Changing With the Beef Industry

US - With the high input costs of fertilizer, feed, corn, byproducts, hay and fuel, producers may feel like they are left with little hope of success. So what exactly are the options for beef producers, if there are any at all?
calendar icon 12 March 2008
clock icon 3 minute read

Wendy Scott, a livestock specialist says there are: change business as usual and adapt to the environment, but don’t change and complain persistently, or have a herd dispersal.

The latter may not be an option for those wanting to stay in business or younger producers wanting a future and that is exactly what producers need to think about—lifestyle farming is probably not very viable with feed, fertilizer and hay prices where they are, so what are you going to do?

"In order to thrive in this new economy it is more important than ever for producers to work with neighbors and friends in their communities to stay economically viable."
Wendy Scott, livestock specialist.

Recently, Dr. Vern Pierce, a State Ag Economist with the Commercial Ag Beef Focus team, challenged producers to stop working and thinking in the mode of “business as usual” because the nature of the beast has changed and producers have to be willing to change as well. Pierce dared producers to stop thinking and doing everything so independently. “In order to thrive in this new economy it is more important than ever for producers to work with neighbors and friends in their communities to stay economically viable.” A great example of this is the Premier Beef groups throughout Missouri, including Mid-Missouri Premier Beef Members. These beef producers work together to bid mineral and animal health supplies at a discounted rate because they can buy in larger quantities than they would otherwise be able to do individually.

With the influx of distiller’s grains in the central Missouri area becoming readily available, working with fellow producers can become an economic necessity as feed prices continue to climb. A great example of this is buying wet distiller’s grain in the summer (when prices are low), mixing it with low quality forage, ensiling the mix and feeding it in the winter to beef cows. This can be done with low-cost facilities.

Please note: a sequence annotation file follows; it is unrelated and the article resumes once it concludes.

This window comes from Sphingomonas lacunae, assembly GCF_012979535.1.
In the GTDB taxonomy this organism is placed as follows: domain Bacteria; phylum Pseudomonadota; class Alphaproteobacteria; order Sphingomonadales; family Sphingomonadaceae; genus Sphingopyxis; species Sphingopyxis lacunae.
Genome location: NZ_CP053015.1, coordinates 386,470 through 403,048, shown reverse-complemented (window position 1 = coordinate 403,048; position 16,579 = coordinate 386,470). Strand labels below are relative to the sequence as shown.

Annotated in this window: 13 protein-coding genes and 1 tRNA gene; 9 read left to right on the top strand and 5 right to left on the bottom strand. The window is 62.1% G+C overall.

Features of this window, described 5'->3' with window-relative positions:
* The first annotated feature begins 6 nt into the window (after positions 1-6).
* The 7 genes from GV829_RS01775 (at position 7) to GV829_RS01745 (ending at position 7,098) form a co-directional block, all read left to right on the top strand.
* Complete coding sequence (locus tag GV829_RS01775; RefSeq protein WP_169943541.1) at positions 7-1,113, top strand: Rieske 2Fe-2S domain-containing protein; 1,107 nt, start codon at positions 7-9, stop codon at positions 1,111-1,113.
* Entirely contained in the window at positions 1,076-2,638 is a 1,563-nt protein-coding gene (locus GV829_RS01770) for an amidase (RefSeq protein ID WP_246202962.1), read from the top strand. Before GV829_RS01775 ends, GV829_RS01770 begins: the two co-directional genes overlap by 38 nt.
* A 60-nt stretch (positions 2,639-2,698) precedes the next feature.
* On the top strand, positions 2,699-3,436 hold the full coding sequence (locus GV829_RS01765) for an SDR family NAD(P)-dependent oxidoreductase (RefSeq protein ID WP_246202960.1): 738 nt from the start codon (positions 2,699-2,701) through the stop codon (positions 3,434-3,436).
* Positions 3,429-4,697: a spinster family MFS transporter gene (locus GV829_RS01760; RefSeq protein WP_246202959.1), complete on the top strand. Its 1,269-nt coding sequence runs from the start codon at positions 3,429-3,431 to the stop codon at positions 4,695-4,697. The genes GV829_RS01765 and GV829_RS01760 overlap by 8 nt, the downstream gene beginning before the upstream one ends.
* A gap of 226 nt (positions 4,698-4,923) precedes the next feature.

Chris Zumbrunnen, MU Livestock Specialist, Milan, worked with a producer who feeds several thousand stockers and beef cows in northern Missouri. In this scenario, they used wet distiller’s grains with solubles from an ethanol plant and mixed it with CRP grass which did not have much feed value (including cedar seedlings, warm season grass seed-heads, etc., in other words very poor quality). They mixed the two together, ensiled the mix and tested it through a nutrition livestock laboratory. The results yielded a palatable feed that was 16% crude protein and cost less than $50 per ton. One producer who owns several head of beef cattle tried this method; however several producers working together could do this in a coordinated effort. Nebraska has also done research on ensiling wet distiller’s grains and mixing it with low quality forage such as straw or fescue.

Midwestern producers are poised to stay viable and even thrive if they are willing to think “outside the traditional box” and use technologies and feeding strategies not used 5 or 10 years ago. Today’s livestock climate has changed, meaning producers will continue to have to change if they want to remain in the business. This might mean doing something differently than just going down to the local feed store and getting a few bags of feed to stay in the livestock business. For more information on ensiling wet distillers grains, contact your local extension livestock specialist.

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